5. Secondly, Of abstract Relations between ideas.

SECONDLY, the next sort of agreement or disagreement the mind perceives in any of its ideas may, I think, be called RELATIVE, and is nothing but the perception of the RELATION between any two ideas, of what kind soever, whether substances, modes, or any other. For, since all distinct ideas must eternally be known not to be the same, and so be universally and constantly denied one of another, there could be no room for any positive knowledge at all, if we could not perceive any relation between our ideas, and find out the agreement or disagreement they have one with another, in several ways the mind takes of comparing them.

6. Thirdly, Of their necessary Co-existence in Substances.

THIRDLY, The third sort of agreement or disagreement to be found in our ideas, which the perception of the mind is employed about, is CO-EXISTENCE or NON-CO-EXISTENCE in the SAME SUBJECT; and this belongs particularly to substances. Thus when we pronounce concerning gold, that it is fixed, our knowledge of this truth amounts to no more but this, that fixedness, or a power to remain in the fire unconsumed, is an idea that always accompanies and is joined with that particular sort of yellowness, weight, fusibility, malleableness, and solubility in AQUA REGIA, which make our complex idea signified by the word gold.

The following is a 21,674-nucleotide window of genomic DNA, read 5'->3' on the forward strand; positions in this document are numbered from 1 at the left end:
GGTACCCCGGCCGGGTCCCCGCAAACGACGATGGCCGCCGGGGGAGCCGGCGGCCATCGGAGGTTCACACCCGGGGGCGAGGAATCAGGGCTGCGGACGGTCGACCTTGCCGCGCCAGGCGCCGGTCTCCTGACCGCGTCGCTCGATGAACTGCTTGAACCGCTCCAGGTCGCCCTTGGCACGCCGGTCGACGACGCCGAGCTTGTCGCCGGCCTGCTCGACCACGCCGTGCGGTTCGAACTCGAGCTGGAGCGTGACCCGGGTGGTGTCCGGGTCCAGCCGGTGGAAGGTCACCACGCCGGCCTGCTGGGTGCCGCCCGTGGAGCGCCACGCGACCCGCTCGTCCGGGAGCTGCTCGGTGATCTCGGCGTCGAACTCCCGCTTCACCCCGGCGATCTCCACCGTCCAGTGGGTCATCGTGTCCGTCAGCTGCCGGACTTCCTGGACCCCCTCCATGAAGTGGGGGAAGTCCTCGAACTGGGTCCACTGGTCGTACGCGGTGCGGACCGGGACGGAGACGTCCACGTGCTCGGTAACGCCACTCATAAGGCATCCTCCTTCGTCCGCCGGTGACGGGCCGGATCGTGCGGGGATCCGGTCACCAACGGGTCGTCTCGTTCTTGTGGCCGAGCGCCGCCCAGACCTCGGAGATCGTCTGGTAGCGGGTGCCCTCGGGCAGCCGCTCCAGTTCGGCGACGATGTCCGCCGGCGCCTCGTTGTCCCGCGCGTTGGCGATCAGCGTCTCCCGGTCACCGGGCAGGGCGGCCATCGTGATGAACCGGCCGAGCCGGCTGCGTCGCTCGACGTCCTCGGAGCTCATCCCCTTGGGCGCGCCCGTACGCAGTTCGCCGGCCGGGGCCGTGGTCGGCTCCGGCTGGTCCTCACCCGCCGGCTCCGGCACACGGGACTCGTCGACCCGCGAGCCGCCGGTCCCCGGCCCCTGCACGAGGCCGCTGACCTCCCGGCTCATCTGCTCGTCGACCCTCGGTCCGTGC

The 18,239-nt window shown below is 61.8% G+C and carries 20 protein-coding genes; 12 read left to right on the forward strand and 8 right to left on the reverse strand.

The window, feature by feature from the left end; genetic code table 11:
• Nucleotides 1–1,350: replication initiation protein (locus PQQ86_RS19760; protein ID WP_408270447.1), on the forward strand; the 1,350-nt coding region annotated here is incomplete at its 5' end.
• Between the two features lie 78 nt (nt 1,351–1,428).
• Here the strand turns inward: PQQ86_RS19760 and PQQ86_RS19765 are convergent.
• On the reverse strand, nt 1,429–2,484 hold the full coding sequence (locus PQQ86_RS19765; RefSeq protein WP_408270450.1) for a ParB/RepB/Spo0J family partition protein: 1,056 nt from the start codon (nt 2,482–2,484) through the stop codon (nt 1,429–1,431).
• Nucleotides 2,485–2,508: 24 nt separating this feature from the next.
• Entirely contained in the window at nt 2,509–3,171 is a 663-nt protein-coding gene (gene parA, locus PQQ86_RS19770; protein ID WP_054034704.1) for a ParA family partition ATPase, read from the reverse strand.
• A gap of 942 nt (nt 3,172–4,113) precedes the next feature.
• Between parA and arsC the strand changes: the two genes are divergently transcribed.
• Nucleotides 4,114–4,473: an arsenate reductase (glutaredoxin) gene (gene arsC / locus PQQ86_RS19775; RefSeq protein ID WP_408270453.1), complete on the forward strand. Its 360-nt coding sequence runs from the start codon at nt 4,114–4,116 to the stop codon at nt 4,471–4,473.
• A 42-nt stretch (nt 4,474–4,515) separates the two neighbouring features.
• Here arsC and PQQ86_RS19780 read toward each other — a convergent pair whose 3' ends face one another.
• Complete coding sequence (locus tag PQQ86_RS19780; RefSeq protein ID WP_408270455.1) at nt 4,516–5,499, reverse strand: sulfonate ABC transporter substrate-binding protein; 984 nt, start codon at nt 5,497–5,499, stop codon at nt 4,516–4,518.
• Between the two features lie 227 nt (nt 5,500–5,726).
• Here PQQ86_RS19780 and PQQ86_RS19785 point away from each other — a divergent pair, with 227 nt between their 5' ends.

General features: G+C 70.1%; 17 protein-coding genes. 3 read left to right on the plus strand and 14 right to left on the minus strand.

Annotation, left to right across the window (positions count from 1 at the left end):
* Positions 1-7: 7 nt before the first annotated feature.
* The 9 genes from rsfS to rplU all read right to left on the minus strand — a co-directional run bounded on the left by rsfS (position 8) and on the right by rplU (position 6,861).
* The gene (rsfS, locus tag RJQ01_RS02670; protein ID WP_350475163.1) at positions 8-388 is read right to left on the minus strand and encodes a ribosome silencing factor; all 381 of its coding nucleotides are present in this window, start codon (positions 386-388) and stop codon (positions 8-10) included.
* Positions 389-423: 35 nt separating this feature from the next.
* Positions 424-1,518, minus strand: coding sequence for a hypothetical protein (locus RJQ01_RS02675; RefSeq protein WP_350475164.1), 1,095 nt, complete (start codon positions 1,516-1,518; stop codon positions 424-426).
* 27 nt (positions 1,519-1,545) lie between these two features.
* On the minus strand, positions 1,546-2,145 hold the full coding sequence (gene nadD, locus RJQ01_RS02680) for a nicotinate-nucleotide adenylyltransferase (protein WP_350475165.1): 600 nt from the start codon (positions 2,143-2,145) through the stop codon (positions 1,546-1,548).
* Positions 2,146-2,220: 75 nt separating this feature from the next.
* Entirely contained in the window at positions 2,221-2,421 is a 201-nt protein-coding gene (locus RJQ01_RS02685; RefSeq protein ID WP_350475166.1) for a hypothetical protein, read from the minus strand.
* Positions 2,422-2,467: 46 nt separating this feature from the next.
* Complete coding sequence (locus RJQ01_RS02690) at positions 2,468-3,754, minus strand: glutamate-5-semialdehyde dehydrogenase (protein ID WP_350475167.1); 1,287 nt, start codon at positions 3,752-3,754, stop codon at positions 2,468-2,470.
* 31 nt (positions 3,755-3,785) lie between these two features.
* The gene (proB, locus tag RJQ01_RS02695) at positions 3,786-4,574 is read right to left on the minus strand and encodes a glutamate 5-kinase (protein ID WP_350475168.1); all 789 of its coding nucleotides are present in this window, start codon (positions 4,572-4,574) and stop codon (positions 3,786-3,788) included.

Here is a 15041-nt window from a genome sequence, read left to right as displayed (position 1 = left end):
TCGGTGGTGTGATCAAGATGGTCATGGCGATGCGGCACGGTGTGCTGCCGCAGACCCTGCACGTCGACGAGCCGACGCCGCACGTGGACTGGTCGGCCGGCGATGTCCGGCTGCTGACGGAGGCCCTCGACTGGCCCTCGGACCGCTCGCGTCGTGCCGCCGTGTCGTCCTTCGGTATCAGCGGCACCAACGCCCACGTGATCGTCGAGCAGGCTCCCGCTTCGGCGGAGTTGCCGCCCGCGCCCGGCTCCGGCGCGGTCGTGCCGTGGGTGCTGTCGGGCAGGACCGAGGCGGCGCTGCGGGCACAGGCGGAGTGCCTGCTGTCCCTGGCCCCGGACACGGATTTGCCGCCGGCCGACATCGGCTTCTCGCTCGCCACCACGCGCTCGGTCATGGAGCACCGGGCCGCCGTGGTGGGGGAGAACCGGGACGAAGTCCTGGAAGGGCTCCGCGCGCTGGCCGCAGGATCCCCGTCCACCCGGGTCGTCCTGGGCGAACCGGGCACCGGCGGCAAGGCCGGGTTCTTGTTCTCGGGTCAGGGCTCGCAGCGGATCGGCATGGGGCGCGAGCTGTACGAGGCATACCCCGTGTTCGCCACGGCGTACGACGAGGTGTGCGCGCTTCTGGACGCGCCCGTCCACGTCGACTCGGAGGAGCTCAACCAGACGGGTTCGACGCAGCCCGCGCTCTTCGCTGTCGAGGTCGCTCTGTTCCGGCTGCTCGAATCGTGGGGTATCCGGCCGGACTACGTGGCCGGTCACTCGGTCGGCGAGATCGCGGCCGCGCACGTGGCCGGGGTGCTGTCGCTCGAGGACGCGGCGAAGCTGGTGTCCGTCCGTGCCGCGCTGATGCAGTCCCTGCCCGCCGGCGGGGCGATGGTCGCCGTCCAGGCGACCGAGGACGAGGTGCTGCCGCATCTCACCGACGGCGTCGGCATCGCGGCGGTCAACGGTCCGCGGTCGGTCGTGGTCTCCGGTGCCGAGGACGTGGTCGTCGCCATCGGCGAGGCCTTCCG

7. Fourthly, Of real Existence agreeing to any idea.

FOURTHLY, The fourth and last sort is that of ACTUAL REAL EXISTENCE agreeing to any idea.

Within these four sorts of agreement or disagreement is, I suppose, contained all the knowledge we have, or are capable of. For all the inquiries we can make concerning any of our ideas, all that we know or can affirm concerning any of them, is, That it is, or is not, the same with some other; that it does or does not always co-exist with some other idea in the same subject; that it has this or that relation with some other idea; or that it has a real existence without the mind. Thus, 'blue is not yellow,' is of identity. 'Two triangles upon equal bases between two parallels are equal,' is of relation. 'Iron is susceptible of magnetical impressions,' is of co-existence. 'God is,' is of real existence. Though identity and co-existence are truly nothing but relations, yet they are such peculiar ways of agreement or disagreement of our ideas, that they deserve well to be considered as distinct heads, and not under relation in general; since they are so different grounds of affirmation and negation, as will easily appear to any one, who will but reflect on what is said in several places of this ESSAY.

I should now proceed to examine the several degrees of our knowledge, but that it is necessary first, to consider the different acceptations of the word KNOWLEDGE.